The equality watchdog’s new chair, who is set to lead an investigation into whether Tory welfare reforms breached disabled people’s human rights, worked for the government on key contracts at the heart of those reforms, Disability News Service can reveal.
David Isaac (pictured) was appointed by the government to chair the Equality and Human Rights Commission (EHRC) earlier this year, despite concerns raised by two parliamentary committees over “serious potential conflict of interest” caused by his work as a partner of law firm Pinsent Masons.
He specialises at Pinsent Masons in providing advice on “major public and private sector UK and global commercial and outsourcing projects”, and his own profile on the firm’s website previously stated that he “leads teams of lawyers on major projects” for, among others, the Department for Work and Pensions (DWP), although the reference to DWP has since been removed.
But his appointment as EHRC’s new chair came as the watchdog announced that it was to investigate the human rights implications of DWP’s welfare reforms on disabled people.
Isaac, Pinsent Masons and DWP have previously refused to say which welfare reform projects he worked on for the government.
But DWP has now been forced to respond to a freedom of information (FoI) request that was submitted by Disability News Service (DNS) nearly five months ago, following pressure from the Information Commissioner’s Office.
The freedom of information response shows that DWP projects Isaac led on included, from July 2013, providing “legal services” for terminating the contract of the much-criticised outsourcing firm Atos to provide work capability assessments (WCAs).
The controversial “fitness for work” test has been implicated in hundreds – and possibly thousands – of deaths of disabled people, and in causing significant harm and distress to tens of thousands of others.
Isaac’s team at Pinsent Masons was also involved in legal work surrounding the appointment of the outsourcing company that replaced Atos as the supplier of WCAs, the equally controversial US company Maximus.
And Pinsent Masons was involved in providing legal services in relation to “contracts with third party suppliers for the delivery of services” connected with personal independence payment (PIP), from November 2013.
PIP is gradually replacing working-age disability living allowance, and is again at the heart of the government’s plans to cut spending on disability benefits.
It is not clear what services these “third party suppliers” were delivering, but DWP has told DNS that they were not the main contracts to deliver PIP assessments, which had been awarded the previous year to Atos and fellow outsourcing giant Capita.
PIP has already seen tens of thousands of disabled people have their support cut or removed completely, while disabled activists have described the benefit as “rotten to the core”, and have pointed to growing evidence of the “shoddy nature” of PIP assessments.
DWP’s freedom of information response means that Isaac, through his work at Pinsent Masons, has been closely involved in two areas of the government’s welfare reforms that will be examined by the EHRC inquiry.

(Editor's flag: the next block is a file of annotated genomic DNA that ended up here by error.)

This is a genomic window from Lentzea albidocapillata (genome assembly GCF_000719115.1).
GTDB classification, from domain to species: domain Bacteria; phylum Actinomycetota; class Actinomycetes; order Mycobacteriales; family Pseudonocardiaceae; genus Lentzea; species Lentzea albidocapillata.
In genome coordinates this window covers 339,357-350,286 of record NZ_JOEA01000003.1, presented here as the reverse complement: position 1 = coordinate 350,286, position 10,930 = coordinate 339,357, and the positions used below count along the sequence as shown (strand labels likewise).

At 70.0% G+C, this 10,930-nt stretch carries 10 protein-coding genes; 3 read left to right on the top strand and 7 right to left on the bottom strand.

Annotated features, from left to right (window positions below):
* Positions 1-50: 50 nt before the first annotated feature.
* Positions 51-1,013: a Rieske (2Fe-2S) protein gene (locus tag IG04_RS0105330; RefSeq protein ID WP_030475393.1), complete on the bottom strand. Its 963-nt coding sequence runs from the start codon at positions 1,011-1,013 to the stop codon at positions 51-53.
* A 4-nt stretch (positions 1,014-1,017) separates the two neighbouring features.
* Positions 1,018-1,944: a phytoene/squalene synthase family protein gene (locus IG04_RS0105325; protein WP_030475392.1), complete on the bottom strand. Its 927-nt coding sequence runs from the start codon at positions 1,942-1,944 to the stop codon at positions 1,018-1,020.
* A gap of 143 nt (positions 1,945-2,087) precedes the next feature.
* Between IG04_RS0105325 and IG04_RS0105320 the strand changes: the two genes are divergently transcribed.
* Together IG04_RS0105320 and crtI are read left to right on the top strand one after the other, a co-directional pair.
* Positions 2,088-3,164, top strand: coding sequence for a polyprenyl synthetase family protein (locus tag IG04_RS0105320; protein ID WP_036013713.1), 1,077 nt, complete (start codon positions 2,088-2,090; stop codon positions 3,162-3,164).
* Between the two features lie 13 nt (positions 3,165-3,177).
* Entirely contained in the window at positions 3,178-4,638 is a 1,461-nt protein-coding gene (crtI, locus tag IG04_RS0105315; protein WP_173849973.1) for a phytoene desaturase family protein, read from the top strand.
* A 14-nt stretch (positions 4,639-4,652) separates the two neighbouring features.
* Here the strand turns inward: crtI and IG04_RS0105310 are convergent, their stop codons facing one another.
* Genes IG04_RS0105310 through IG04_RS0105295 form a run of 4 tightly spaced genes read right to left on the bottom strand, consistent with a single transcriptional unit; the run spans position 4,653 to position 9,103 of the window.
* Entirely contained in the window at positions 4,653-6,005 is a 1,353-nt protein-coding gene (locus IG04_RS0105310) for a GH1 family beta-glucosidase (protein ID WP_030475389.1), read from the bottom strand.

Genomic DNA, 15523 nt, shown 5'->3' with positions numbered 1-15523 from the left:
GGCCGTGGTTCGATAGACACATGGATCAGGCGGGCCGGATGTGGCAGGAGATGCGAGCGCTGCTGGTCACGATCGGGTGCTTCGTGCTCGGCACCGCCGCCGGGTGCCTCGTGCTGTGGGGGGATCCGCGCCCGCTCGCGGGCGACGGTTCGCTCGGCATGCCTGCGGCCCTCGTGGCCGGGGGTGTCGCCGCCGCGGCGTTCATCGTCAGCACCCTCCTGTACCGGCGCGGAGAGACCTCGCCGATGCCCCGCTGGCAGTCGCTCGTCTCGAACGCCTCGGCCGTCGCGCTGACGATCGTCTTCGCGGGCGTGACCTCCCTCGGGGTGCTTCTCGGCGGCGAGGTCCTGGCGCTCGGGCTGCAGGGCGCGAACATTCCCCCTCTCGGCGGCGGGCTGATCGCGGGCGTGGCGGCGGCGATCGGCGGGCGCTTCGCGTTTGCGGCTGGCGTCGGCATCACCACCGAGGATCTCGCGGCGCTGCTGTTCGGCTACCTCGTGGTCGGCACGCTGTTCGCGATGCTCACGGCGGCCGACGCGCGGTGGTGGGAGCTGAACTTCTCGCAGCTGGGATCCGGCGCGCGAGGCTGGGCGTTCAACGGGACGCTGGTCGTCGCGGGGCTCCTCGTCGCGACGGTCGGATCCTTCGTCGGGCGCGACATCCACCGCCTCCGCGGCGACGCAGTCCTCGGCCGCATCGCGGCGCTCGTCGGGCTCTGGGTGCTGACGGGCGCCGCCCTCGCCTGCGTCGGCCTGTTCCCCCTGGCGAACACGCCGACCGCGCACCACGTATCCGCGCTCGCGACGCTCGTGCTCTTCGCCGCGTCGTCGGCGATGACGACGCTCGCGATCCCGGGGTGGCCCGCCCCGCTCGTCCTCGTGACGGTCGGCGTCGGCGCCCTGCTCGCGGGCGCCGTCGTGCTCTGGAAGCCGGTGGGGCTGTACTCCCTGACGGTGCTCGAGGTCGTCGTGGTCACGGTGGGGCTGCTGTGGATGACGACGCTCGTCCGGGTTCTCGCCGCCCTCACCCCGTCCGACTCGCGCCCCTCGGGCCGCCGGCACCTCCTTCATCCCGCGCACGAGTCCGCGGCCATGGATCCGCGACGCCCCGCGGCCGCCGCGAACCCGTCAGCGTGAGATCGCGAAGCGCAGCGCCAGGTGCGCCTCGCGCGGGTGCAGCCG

There are also existing concerns over the voting record of Lord [Chris] Holmes, the watchdog’s disability commissioner and a Conservative peer, who voted in the House of Lords in favour of the government’s welfare reforms and cuts and will also play a leading role in the EHRC’s investigation.
An EHRC spokesman said in a statement: “This FoI request contains information relating to matters prior to David Isaac’s appointment as chair of the commission.
“The commission, the government, Pinsent Masons and David Isaac are entirely content that there is no conflict of interest and have robust procedures in place to avoid any possible or perceived conflicts of interest.
“David will not receive profit from work conducted by Pinsent Masons on behalf of government and he will not be involved in any aspect of advising government clients.
“David has already shown that he is a strong champion for disability rights.
“Tackling disability discrimination is one of his top priorities and he has robustly challenged government to raise its game and take more comprehensive action to improve the lives of disabled people so they can participate fully in society.
“This is why we believe that David will add important value to our forthcoming inquiry to examine issues related to disabled people and welfare reform, as he [does] to all our work.”
Harriet Harman, the Labour MP who chairs the joint committee on human rights, one of the two committees that raised concerns over Isaac’s appointment, said in a statement: “Thank you for drawing my attention to the FoI answer.
“The committee has nothing to add at this point but we will keep this issue under review.
“I would be grateful to be kept informed so that the committee has all the information necessary to continue to scrutinise the work of the Equality and Human Rights Commission.”